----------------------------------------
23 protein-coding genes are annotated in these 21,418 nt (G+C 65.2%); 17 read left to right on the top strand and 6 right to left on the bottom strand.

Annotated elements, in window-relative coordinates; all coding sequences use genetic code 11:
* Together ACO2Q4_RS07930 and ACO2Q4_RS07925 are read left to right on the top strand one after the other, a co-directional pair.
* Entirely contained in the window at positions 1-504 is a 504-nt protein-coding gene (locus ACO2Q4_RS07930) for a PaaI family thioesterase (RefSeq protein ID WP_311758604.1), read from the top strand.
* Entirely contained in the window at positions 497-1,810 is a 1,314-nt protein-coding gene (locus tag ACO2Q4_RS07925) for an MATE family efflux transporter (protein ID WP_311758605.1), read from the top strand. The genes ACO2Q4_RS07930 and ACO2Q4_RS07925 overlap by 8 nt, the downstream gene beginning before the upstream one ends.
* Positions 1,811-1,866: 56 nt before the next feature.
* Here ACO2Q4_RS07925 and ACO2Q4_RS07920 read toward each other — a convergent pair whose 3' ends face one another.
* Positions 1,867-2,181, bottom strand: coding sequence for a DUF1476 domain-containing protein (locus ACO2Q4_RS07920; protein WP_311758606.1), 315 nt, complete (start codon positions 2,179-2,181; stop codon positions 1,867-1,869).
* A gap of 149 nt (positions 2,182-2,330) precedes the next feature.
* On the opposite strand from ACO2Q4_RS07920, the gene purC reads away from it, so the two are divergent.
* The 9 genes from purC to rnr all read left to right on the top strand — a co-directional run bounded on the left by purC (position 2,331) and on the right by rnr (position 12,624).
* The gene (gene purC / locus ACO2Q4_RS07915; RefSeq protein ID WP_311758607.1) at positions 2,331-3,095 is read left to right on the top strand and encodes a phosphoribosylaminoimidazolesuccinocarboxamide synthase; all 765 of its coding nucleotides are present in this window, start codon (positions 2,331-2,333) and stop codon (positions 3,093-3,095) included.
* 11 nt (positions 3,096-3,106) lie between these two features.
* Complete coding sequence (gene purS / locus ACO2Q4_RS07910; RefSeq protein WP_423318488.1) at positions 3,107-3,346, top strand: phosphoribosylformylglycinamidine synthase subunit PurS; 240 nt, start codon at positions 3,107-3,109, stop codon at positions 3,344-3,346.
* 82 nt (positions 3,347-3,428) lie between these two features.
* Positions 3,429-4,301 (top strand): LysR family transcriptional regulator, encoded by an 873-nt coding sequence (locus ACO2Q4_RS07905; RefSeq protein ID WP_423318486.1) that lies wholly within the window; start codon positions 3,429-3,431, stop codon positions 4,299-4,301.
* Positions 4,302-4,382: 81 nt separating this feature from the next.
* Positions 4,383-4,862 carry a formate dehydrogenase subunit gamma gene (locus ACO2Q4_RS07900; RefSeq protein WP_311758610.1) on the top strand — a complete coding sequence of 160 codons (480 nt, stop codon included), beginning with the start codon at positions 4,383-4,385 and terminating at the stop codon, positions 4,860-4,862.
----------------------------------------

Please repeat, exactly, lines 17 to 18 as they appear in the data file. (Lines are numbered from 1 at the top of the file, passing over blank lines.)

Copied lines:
* Positions 4,302-4,382: 81 nt separating this feature from the next.
* Positions 4,383-4,862 carry a formate dehydrogenase subunit gamma gene (locus ACO2Q4_RS07900; RefSeq protein WP_311758610.1) on the top strand — a complete coding sequence of 160 codons (480 nt, stop codon included), beginning with the start codon at positions 4,383-4,385 and terminating at the stop codon, positions 4,860-4,862.